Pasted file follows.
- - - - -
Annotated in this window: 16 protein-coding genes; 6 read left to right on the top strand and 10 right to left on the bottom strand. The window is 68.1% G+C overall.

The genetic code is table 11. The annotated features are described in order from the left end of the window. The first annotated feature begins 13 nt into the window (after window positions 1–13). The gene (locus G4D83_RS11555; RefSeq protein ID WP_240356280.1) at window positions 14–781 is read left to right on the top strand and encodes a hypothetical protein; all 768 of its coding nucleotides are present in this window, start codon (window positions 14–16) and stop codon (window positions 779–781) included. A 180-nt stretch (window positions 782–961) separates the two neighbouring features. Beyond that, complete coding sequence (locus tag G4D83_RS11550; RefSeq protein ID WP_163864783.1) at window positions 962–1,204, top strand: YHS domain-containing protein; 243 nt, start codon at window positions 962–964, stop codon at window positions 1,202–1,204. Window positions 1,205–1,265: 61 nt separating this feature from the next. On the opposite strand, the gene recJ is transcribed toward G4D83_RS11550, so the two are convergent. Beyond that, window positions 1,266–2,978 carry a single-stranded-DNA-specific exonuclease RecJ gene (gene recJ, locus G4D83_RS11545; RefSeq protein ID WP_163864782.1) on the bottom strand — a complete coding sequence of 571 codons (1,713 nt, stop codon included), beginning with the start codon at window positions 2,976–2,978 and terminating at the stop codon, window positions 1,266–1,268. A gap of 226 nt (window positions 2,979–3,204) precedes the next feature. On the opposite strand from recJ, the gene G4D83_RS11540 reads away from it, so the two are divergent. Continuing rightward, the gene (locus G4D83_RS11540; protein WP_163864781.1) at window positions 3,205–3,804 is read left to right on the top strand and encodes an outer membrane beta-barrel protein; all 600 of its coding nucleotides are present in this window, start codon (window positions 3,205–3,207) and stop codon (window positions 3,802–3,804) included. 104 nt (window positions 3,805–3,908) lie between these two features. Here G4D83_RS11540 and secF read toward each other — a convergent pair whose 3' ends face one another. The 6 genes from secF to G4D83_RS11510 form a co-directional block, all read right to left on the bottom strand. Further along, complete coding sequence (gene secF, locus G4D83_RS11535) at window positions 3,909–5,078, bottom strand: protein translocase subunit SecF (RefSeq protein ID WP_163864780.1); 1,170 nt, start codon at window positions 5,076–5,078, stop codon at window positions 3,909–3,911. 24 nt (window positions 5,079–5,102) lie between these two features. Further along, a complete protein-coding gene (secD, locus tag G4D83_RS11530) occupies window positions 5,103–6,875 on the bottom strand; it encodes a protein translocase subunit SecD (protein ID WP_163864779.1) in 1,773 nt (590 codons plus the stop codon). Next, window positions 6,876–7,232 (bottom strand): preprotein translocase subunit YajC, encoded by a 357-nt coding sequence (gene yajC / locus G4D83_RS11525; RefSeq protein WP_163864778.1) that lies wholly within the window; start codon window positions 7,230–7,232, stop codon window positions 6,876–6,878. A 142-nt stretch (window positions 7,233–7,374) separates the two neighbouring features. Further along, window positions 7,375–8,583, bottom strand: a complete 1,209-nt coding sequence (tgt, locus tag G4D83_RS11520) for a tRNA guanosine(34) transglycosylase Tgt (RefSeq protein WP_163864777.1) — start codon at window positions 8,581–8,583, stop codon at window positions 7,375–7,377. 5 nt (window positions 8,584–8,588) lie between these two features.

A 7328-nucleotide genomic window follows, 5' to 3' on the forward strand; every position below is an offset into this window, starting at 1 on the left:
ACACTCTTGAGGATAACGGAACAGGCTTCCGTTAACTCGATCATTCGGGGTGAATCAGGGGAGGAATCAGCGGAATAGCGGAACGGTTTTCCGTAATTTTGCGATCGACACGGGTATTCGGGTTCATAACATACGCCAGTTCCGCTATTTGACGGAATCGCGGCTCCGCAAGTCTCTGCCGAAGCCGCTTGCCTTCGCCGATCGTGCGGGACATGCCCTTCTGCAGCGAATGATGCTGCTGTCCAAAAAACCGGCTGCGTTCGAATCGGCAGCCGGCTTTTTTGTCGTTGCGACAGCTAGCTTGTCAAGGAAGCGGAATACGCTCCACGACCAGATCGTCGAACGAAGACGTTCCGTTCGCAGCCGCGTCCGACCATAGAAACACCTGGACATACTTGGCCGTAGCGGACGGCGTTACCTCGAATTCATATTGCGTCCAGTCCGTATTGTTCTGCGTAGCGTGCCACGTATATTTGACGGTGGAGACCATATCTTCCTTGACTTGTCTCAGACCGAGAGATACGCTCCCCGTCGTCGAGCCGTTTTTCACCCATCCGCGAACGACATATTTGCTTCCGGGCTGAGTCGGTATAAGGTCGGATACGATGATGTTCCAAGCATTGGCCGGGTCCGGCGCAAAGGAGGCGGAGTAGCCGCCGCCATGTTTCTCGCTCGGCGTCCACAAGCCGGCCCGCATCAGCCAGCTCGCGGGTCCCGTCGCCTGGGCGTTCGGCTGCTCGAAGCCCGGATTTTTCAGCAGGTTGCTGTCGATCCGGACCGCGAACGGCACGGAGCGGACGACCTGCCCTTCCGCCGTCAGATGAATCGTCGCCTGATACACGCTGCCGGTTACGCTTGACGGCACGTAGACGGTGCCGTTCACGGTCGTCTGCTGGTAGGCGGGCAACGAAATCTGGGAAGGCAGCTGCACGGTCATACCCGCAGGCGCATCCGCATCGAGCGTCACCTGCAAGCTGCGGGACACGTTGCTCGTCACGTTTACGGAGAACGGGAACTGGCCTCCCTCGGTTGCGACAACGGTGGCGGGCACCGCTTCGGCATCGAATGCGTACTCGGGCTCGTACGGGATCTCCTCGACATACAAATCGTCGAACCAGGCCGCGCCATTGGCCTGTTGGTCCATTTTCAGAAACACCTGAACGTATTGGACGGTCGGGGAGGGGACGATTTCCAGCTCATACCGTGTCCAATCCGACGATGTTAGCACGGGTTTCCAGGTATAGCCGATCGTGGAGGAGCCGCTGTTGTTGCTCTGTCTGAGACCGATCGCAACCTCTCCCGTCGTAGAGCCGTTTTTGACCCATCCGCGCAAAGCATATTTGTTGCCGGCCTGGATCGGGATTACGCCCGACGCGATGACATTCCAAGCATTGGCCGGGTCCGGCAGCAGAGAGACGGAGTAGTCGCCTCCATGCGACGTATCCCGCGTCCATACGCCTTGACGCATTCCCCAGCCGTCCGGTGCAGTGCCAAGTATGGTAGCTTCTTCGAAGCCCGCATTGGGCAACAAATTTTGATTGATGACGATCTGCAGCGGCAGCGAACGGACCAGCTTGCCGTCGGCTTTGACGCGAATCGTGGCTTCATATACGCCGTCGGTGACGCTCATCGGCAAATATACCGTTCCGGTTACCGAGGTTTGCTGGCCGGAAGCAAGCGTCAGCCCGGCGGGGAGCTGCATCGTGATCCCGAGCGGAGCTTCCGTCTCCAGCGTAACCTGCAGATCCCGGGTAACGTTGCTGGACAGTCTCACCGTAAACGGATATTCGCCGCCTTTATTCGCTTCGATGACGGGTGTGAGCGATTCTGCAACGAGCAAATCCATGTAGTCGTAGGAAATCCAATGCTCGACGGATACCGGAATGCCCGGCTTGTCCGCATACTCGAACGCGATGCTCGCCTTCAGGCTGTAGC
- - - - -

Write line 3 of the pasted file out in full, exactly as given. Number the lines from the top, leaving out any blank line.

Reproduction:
A 7328-nucleotide genomic window follows, 5' to 3' on the forward strand; every position below is an offset into this window, starting at 1 on the left: